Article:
60-world2 Jarvis R and Bennett N 2017 Ocean conservation needs a Hippocratic oath – we must do no harm The Guardian 28 June 2017

books_icon Oslender U 2016 The geographies of social movements: Afro-Colombian mobilization and the aquatic space Duke University, United States.

60-world2 Ota Y and Cisneros-Montemayor A 2017 For indigenous communities, fish mean much more than food The Conversation 30 January 2017 

books_icon Satizábal, P. and Batterbury, S. P. J. (2017), Fluid geographies: marine territorialisation and the scaling up of local aquatic epistemologies on the Pacific coast of Colombia. Trans Inst Br Geogr. doi:10.1111/tran.12199

60-world2 Silver Herrera J 2015 Los pescadores del Chocó que se empeñaron en cuidar su mar (Spanish)

60-world2 Smiths M, Beal D, Lind F, Portafaiz A, Chaundry T 2017 The Economic Imperative to Revive Our Oceans Boston Consulting Group

Does green infrastructure represent a sound investment opportunity?

By Steve Cinderby, University of York, UK, and Sue Bagwell, London Metropolitan University, UK. 

Globally our societies are becoming increasingly urbanised with the United Nations (UN) reporting that already the majority of people live in urban settings with predictions this will rise to 66 per cent by 2050. Historically this has often meant increasingly constructed, grey, environments, however, there are increasing demands to green our cities with the introduction of more plants and trees.

Last month London’s Mayor, Sadiq Khan, unveiled plans to make the English capital the world’s first “National Park City” by 2019. With initial funding of £9M the intention is to increase the amount of green space including encouraging the development of more green roofs, green walls and rain gardens. This initiative connects to the UN Sustainable Development goals for cities and the calls for accessible greenspace made in the New Urban Agenda that emerged after the 2016 UN Summit on Future Cities.

Whilst some have highlighted the challenges for an existing cityscape like London of introducing more green into the urban fabric alongside demands for housing, businesses and service infrastructure recently published research indicates that the Mayor’s plan could bring not just environmental benefits (reducing surface water flooding, improving air quality, cooling urban heat islands and increasing local wildlife diversity) but also improve the mental health and well-being of Londoner’s and increase the economic vitality of the city.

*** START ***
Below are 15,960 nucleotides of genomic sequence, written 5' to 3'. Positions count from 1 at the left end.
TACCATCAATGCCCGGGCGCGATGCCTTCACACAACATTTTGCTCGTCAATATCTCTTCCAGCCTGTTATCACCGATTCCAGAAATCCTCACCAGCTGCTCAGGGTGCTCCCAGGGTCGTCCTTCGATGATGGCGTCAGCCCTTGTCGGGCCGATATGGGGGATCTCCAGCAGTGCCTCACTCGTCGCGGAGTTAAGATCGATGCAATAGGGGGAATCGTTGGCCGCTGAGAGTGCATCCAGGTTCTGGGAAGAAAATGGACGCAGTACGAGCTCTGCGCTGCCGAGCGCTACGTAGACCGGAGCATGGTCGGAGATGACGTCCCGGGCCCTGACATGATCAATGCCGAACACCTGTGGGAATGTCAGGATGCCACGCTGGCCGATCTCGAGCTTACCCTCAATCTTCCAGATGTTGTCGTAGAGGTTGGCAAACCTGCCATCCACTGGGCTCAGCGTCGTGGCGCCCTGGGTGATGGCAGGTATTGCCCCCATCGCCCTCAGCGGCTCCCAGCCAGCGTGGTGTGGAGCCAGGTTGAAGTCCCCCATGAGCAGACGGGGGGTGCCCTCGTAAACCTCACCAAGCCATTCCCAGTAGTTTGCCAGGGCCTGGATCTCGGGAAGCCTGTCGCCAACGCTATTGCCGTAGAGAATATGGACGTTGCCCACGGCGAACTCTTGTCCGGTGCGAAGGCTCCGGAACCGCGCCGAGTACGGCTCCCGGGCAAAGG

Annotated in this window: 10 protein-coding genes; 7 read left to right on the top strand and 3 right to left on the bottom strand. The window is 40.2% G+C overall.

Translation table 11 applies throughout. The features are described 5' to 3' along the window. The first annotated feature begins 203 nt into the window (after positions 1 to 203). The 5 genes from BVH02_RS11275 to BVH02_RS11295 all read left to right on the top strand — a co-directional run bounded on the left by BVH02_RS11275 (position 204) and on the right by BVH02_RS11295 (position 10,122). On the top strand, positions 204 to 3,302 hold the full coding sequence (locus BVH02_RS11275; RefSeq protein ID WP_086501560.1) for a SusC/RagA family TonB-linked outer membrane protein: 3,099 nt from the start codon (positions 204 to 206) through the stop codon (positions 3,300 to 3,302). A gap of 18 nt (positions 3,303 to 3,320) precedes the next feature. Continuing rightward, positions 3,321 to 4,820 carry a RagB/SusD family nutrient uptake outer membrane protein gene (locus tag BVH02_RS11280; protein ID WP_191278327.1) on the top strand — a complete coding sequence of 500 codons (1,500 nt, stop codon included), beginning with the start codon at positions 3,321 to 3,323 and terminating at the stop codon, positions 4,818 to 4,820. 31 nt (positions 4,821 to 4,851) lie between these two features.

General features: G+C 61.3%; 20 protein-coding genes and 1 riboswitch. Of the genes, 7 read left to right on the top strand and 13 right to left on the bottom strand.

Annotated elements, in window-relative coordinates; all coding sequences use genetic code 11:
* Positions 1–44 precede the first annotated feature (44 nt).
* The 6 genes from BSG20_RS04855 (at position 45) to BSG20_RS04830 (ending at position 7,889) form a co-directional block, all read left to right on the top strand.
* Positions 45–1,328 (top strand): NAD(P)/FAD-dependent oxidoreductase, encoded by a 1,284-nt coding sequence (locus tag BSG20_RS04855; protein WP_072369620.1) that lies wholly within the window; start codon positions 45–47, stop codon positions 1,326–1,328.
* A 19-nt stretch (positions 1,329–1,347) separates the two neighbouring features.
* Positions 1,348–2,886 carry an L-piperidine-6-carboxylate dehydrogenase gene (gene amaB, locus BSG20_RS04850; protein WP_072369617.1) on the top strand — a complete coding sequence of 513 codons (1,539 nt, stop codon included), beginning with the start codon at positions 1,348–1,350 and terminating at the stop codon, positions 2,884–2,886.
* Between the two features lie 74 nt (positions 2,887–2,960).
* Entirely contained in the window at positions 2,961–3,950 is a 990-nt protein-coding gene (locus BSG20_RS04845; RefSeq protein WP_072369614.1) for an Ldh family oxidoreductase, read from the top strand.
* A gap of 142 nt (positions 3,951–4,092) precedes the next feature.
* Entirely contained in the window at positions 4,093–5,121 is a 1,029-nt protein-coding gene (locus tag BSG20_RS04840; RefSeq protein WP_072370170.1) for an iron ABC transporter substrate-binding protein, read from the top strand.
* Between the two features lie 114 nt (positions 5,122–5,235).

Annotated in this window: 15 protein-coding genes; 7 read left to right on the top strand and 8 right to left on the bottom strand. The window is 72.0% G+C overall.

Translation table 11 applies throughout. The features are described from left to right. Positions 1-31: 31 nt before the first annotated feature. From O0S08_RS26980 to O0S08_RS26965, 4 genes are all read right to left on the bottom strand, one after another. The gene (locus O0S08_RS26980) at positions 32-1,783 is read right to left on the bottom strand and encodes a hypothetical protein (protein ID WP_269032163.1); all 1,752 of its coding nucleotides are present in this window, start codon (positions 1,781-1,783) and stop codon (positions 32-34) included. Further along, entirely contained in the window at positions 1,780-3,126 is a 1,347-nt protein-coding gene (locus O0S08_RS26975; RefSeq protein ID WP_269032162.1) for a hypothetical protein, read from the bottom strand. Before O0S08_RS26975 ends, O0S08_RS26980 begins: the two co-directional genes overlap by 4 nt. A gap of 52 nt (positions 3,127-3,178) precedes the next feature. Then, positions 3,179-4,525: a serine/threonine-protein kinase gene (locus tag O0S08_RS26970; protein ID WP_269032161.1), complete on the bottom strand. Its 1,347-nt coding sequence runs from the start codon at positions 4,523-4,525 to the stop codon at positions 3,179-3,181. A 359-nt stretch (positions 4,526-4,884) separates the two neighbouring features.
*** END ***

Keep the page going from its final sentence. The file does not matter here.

Our newly published Area paper describes the impact of introducing a relatively small number of green infrastructure schemes around Victoria station in London. The findings illustrate that as well as the known environmental returns investing in urban green infrastructure within existing neighbourhoods could also make sound financial sense. The research provides new evidence that city greenery can increase customer footfall particularly for retail and leisure businesses, encouraging visitors to ‘linger-longer’ and potentially ‘spend more’ in a pleasanter environment. In our city workplaces the study found that investing in office greenspace improved staff member’s morale and work satisfaction. Greener workplace setting also seem to encourage staff to adopt more sustainable behaviours including better energy saving and recycling again potentially bringing both environmental and economic benefits.

This new evidence indicates that, alongside the London Mayoral investment, the city’s private enterprises should also consider financing the incorporation of more green infrastructure into new building schemes whilst retrofitting green walls and street trees into existing neighbourhoods where possible. These improvements could boost their economic value for retail and desirability for employers. A National Park City investments could not only make environmental sense but could bring sound financial and well-being benefits as well.

About the authors: Steve Cinderby is a Senior Researcher at the Stockholm Environment Institute (SEI), University of York. Sue Bagwell is Research Development Manager at the Cities Institute London Metropolitan University. 

60-world2 BBC 2017 London mayor launches bid to improve city’s green credentials 11 August 2017

books_icon Cinderby, S. and Bagwell, S. (2017), Exploring the co-benefits of urban green infrastructure improvements for businesses and workers’ wellbeing. Area. doi:10.1111/area.12361

60-world2 Sofianos G (2017) Mayor wants to make London world’s first National Park City LondonLovesBusiness 11 August 2017

60-world2 UN New Urban Agenda

Digital Data: Opening up the Weather Archive – Geo at #RGSIBG17

Geo: Geography and Environment

Join us on Wednesday 30 August at the RGS-IBG Annual International Conference for our Geo sponsored session ‘Digital Data: Opening up the Weather Archive’ (Education Centre, session 3, 14.40-16.20), convened by Georgina Endfield (The University of Liverpool), Lucy Veale (The University of Liverpool), and Sarah Davies (Aberystwyth University).

This session brings together researchers working on weather and climate history, existing or potential end users of research databases, and custodians of manuscript weather data, to critically evaluate the construction, management, application, and implications of digital weather data. Emphasis will be placed on thinking about the future of these tools and how we can improve connections between them, both technical and geographical.